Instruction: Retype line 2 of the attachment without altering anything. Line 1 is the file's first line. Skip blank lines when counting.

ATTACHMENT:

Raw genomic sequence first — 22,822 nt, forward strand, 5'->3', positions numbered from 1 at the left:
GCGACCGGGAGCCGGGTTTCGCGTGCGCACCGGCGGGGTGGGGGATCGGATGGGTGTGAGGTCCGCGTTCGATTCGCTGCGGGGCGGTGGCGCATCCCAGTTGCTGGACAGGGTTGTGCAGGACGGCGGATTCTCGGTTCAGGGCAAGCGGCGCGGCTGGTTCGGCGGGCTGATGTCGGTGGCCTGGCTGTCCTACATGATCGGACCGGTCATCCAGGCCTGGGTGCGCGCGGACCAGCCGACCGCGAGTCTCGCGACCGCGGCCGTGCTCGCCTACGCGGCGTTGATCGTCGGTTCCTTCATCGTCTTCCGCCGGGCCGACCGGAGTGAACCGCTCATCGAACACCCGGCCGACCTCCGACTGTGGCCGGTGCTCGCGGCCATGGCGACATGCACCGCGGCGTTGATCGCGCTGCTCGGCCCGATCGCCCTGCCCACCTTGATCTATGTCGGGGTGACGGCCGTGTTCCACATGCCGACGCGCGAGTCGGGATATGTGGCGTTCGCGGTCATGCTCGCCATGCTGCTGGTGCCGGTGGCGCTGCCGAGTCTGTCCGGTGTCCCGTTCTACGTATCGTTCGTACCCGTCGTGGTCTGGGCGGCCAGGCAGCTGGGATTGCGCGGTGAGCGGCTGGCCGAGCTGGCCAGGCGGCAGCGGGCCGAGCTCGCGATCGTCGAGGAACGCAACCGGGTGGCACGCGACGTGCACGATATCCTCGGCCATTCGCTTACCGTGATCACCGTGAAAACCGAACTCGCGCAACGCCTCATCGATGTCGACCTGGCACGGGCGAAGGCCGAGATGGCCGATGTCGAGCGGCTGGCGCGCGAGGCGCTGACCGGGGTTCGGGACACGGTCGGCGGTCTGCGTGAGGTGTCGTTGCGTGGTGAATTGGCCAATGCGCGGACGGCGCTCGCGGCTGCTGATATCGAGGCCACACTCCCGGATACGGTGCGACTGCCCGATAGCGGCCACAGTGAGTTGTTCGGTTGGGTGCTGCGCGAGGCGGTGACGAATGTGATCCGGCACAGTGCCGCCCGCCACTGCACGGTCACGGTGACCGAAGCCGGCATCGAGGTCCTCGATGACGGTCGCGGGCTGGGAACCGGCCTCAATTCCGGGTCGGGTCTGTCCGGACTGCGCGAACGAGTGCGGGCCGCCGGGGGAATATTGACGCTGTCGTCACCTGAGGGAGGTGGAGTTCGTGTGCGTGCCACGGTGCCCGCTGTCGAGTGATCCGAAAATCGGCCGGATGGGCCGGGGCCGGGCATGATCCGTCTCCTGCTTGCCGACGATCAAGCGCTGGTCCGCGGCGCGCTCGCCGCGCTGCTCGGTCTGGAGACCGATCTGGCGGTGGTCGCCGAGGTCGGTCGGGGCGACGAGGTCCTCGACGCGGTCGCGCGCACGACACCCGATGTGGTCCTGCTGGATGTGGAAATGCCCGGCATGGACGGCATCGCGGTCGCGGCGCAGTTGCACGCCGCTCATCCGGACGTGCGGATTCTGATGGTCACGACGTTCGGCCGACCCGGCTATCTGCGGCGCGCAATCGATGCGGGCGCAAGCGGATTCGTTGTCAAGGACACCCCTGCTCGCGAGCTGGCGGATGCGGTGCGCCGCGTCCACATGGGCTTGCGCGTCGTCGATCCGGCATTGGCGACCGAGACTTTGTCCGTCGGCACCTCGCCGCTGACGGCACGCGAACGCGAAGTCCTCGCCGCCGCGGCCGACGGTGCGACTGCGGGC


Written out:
GCGACCGGGAGCCGGGTTTCGCGTGCGCACCGGCGGGGTGGGGGATCGGATGGGTGTGAGGTCCGCGTTCGATTCGCTGCGGGGCGGTGGCGCATCCCAGTTGCTGGACAGGGTTGTGCAGGACGGCGGATTCTCGGTTCAGGGCAAGCGGCGCGGCTGGTTCGGCGGGCTGATGTCGGTGGCCTGGCTGTCCTACATGATCGGACCGGTCATCCAGGCCTGGGTGCGCGCGGACCAGCCGACCGCGAGTCTCGCGACCGCGGCCGTGCTCGCCTACGCGGCGTTGATCGTCGGTTCCTTCATCGTCTTCCGCCGGGCCGACCGGAGTGAACCGCTCATCGAACACCCGGCCGACCTCCGACTGTGGCCGGTGCTCGCGGCCATGGCGACATGCACCGCGGCGTTGATCGCGCTGCTCGGCCCGATCGCCCTGCCCACCTTGATCTATGTCGGGGTGACGGCCGTGTTCCACATGCCGACGCGCGAGTCGGGATATGTGGCGTTCGCGGTCATGCTCGCCATGCTGCTGGTGCCGGTGGCGCTGCCGAGTCTGTCCGGTGTCCCGTTCTACGTATCGTTCGTACCCGTCGTGGTCTGGGCGGCCAGGCAGCTGGGATTGCGCGGTGAGCGGCTGGCCGAGCTGGCCAGGCGGCAGCGGGCCGAGCTCGCGATCGTCGAGGAACGCAACCGGGTGGCACGCGACGTGCACGATATCCTCGGCCATTCGCTTACCGTGATCACCGTGAAAACCGAACTCGCGCAACGCCTCATCGATGTCGACCTGGCACGGGCGAAGGCCGAGATGGCCGATGTCGAGCGGCTGGCGCGCGAGGCGCTGACCGGGGTTCGGGACACGGTCGGCGGTCTGCGTGAGGTGTCGTTGCGTGGTGAATTGGCCAATGCGCGGACGGCGCTCGCGGCTGCTGATATCGAGGCCACACTCCCGGATACGGTGCGACTGCCCGATAGCGGCCACAGTGAGTTGTTCGGTTGGGTGCTGCGCGAGGCGGTGACGAATGTGATCCGGCACAGTGCCGCCCGCCACTGCACGGTCACGGTGACCGAAGCCGGCATCGAGGTCCTCGATGACGGTCGCGGGCTGGGAACCGGCCTCAATTCCGGGTCGGGTCTGTCCGGACTGCGCGAACGAGTGCGGGCCGCCGGGGGAATATTGACGCTGTCGTCACCTGAGGGAGGTGGAGTTCGTGTGCGTGCCACGGTGCCCGCTGTCGAGTGATCCGAAAATCGGCCGGATGGGCCGGGGCCGGGCATGATCCGTCTCCTGCTTGCCGACGATCAAGCGCTGGTCCGCGGCGCGCTCGCCGCGCTGCTCGGTCTGGAGACCGATCTGGCGGTGGTCGCCGAGGTCGGTCGGGGCGACGAGGTCCTCGACGCGGTCGCGCGCACGACACCCGATGTGGTCCTGCTGGATGTGGAAATGCCCGGCATGGACGGCATCGCGGTCGCGGCGCAGTTGCACGCCGCTCATCCGGACGTGCGGATTCTGATGGTCACGACGTTCGGCCGACCCGGCTATCTGCGGCGCGCAATCGATGCGGGCGCAAGCGGATTCGTTGTCAAGGACACCCCTGCTCGCGAGCTGGCGGATGCGGTGCGCCGCGTCCACATGGGCTTGCGCGTCGTCGATCCGGCATTGGCGACCGAGACTTTGTCCGTCGGCACCTCGCCGCTGACGGCACGCGAACGCGAAGTCCTCGCCGCCGCGGCCGACGGTGCGACTGCGGGC